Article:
By Kanupriya Kapoor and Fathin Ungku
SINGAPORE (Reuters) – Southeast Asian nations plan to use spy planes and drones to stem the movement of militants across their porous borders, defense officials said at the weekend, as concerns rise over the growing clout of Islamic State in the region.
Indonesia, Malaysia and the Philippines said they will launch joint air patrols this month at their shared boundaries in the Sulu Sea, in addition to existing maritime patrols.
Authorities in the region have urged greater cooperation to counter the fallout from a raging battle with Islamic State-linked militants in the southern Philippines, the biggest warning yet that the ultra-radical group is building a base in Southeast Asia.
“Our open borders are being exploited by terrorist groups to facilitate personnel and material,” Le Luong Minh, Secretary-General of the Association of Southeast Asian Nations (ASEAN) told the Shangri-La Dialogue, an annual regional security forum in Singapore.
The region is home to 600 million people and includes Indonesia, which has the world’s highest number of Muslims. Authorities in both Indonesia and Malaysia, also Muslim-majority, have said thousands of their citizens are sympathizers of Islamic State and hundreds are believed to have traveled to Syria to join the extremist group.
Indonesian authorities blamed Islamic State for bombings last month that killed three police officers, the latest in a series of low-level attacks by the militants in the last 17 months.
In recent months, dozens of fighters from Indonesia and Malaysia have crossed from their countries to Mindanao in the southern Philippines, intelligence officials have said, easily passing through waters that have often been lawless and plagued by pirates. Mindanao is the one region in the largely Catholic Philippines to have a significant Muslim minority.
ASEAN made a joint pledge with the United States on the sidelines of the Shangri-La forum to help the Philippines overcome the militant assault in the city of Marawi.
“What featured quite strongly in the U.S.-ASEAN meeting was the pledge by both U.S. and ASEAN members that we stand ready to help the Philippines…whether it’s information, intelligence or otherwise,” said Singaporean Defence Minister Ng Eng Hen.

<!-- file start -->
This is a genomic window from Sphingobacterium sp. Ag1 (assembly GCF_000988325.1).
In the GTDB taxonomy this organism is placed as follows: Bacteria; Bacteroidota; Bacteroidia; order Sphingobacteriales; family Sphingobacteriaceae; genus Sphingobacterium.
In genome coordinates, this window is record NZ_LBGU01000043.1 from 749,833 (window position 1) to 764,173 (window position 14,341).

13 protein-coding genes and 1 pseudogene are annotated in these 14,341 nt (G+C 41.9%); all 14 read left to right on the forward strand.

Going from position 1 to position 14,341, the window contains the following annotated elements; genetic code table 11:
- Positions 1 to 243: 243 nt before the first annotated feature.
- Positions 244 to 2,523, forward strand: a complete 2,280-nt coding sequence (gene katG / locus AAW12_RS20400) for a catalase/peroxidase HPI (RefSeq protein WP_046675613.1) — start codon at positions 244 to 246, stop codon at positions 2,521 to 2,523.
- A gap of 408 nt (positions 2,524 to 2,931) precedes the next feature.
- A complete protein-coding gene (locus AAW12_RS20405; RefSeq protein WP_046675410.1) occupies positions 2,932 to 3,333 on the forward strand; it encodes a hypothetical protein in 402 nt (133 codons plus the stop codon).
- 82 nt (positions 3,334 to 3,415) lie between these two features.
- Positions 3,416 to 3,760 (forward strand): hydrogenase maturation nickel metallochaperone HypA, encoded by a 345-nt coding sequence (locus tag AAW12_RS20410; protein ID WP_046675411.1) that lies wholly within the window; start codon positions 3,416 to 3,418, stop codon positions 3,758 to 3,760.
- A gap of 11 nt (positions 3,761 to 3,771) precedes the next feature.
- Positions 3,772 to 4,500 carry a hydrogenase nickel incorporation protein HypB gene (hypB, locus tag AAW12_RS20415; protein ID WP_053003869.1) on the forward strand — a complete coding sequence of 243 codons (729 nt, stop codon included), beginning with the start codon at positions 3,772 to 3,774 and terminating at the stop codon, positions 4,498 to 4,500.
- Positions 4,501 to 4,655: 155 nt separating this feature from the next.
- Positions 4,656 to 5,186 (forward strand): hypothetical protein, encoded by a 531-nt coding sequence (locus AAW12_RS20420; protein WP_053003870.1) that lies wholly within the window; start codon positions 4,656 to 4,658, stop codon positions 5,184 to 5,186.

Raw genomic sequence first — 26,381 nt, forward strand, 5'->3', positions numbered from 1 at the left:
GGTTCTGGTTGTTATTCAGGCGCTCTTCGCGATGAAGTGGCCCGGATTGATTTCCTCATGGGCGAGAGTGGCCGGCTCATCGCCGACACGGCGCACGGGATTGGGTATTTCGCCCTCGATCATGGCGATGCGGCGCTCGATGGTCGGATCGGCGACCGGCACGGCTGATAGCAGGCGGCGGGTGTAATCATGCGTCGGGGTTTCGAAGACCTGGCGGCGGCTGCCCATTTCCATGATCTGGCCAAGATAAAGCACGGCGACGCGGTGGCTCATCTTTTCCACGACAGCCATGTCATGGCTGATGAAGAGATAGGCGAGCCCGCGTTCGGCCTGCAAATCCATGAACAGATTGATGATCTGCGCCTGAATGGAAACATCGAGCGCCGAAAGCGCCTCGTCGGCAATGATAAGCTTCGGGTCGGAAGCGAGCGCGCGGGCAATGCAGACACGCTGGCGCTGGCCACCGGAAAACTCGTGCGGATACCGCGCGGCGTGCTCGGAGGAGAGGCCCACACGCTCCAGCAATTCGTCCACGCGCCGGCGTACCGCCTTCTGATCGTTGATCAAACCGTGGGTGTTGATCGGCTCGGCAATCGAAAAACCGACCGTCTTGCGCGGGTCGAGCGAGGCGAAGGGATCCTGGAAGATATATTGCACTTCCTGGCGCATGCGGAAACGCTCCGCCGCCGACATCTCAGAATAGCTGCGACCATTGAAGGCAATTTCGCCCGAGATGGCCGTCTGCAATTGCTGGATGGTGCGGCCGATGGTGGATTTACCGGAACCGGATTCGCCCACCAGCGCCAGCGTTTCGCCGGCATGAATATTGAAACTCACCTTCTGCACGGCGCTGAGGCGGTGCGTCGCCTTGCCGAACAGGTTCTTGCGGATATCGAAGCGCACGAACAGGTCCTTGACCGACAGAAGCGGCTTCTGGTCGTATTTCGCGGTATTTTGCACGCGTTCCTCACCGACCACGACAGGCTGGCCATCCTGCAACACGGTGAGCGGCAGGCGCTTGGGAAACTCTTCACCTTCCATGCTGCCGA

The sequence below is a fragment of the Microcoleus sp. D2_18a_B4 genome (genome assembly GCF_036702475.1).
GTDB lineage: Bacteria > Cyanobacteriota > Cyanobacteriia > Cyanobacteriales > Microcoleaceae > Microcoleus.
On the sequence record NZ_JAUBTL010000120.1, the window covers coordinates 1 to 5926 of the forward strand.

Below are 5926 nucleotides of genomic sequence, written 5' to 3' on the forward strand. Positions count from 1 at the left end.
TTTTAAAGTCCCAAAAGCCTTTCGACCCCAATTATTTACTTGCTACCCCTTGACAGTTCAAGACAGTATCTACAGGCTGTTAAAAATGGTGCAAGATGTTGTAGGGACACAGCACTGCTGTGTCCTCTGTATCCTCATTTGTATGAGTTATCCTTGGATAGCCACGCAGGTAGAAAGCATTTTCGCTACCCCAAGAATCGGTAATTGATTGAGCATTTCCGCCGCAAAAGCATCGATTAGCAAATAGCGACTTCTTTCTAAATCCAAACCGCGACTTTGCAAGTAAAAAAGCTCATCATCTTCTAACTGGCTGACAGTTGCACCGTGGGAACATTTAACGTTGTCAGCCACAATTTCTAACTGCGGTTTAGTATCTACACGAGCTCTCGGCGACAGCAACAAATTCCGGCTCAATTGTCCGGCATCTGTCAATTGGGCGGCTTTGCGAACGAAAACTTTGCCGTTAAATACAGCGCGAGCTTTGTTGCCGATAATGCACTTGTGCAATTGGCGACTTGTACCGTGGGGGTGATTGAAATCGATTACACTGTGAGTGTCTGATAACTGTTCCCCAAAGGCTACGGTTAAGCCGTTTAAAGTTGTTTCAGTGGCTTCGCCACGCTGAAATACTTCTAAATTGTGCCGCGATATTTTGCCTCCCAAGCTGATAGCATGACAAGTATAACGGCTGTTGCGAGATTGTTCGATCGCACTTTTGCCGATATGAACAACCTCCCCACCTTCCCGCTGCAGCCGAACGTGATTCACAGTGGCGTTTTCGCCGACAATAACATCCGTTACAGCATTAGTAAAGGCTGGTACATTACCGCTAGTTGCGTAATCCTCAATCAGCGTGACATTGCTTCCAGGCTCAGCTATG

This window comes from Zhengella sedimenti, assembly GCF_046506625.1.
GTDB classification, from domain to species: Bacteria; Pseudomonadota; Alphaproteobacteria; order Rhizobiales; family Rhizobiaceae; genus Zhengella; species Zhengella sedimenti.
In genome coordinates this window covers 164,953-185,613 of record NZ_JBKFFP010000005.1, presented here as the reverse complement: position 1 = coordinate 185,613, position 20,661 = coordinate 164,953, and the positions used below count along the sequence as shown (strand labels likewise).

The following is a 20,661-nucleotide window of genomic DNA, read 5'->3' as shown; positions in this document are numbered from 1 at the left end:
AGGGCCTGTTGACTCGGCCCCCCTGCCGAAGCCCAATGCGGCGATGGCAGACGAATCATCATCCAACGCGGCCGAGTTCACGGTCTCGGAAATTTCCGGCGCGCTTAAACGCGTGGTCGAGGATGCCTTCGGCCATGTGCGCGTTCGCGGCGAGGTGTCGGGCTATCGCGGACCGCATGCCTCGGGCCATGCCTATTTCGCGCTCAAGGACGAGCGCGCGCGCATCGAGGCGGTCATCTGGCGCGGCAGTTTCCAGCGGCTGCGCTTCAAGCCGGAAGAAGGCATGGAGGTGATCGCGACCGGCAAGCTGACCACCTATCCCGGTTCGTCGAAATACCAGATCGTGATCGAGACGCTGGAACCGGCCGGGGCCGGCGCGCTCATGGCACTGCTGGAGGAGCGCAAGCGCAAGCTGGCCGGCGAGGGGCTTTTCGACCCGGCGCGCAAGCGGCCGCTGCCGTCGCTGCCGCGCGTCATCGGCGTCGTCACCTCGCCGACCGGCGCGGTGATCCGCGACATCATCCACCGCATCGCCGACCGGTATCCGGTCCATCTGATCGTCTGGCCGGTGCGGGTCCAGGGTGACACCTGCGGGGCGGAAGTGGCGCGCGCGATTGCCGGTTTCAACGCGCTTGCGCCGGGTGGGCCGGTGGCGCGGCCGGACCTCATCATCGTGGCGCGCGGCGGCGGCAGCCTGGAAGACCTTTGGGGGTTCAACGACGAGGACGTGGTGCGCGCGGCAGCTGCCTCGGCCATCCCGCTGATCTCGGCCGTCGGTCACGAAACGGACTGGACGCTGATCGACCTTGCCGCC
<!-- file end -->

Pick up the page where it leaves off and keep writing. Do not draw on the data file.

JOINT PATROLS, INTELLIGENT-SHARING
Indonesia, Malaysia and the Philippines, with the assistance of neighboring Singapore, have carried out joint maritime patrols in the Sulu Sea since last year after a series of kidnappings by the pro-Islamic State Abu Sayyaf group.
“We decided at least these three countries, to avoid being accused of doing nothing…We’re doing joint maritime and air patrols,” said Malaysian Defence Minister Hishammuddin Hussein, adding that the air patrols will be launched on June 19.
“If we do nothing, they get a foothold in this region.”
Indonesian Defence Minister Ryamizard Ryacudu told Reuters his country will consider deploying drones and surveillance planes at its borders with the Philippines.
The measures come amid concerns that fighters may try to escape the military offensive in the Philippines, and flee to neighboring countries.
“We believe the elements involved in the Marawi clashes may try to escape through the southern Philippines and head either for Malaysian or Indonesian waters,” said Malaysia’s counter-terrorism police chief, Ayob Khan Mydin Pitchay.
“This is one of their only ways out.”
Among other measures, Singaporean and Malaysian officials said monitoring and intelligence-sharing on specific individuals had been stepped up in the wake of the fighting in Marawi.
Singapore’s Home Affairs Minister K. Shanmugam on Sunday urged residents of the wealthy city-state to report friends or family suspected of being radicalised, according to local media.
Security experts have warned that Southeast Asian countries are vulnerable to the spread of Islamic State as it suffers setbacks in Syria and Iraq.
“We’re seeing that, as Islamic State is losing ground on the battlegrounds of the Middle East, they’re pushing their franchise overseas as energetically as they can,” said Nigel Inkster of London’s International Institute for Strategic Studies.
“We’re seeing this in the southern Philippines but there are other countries in Southeast Asia, particularly Indonesia, that are at risk.”
(Additional reporting by Greg Torode in Singapore and Rozanna Latiff in Kuala Lumpur; Editing by Raju Gopalakrishnan and Lincoln Feast)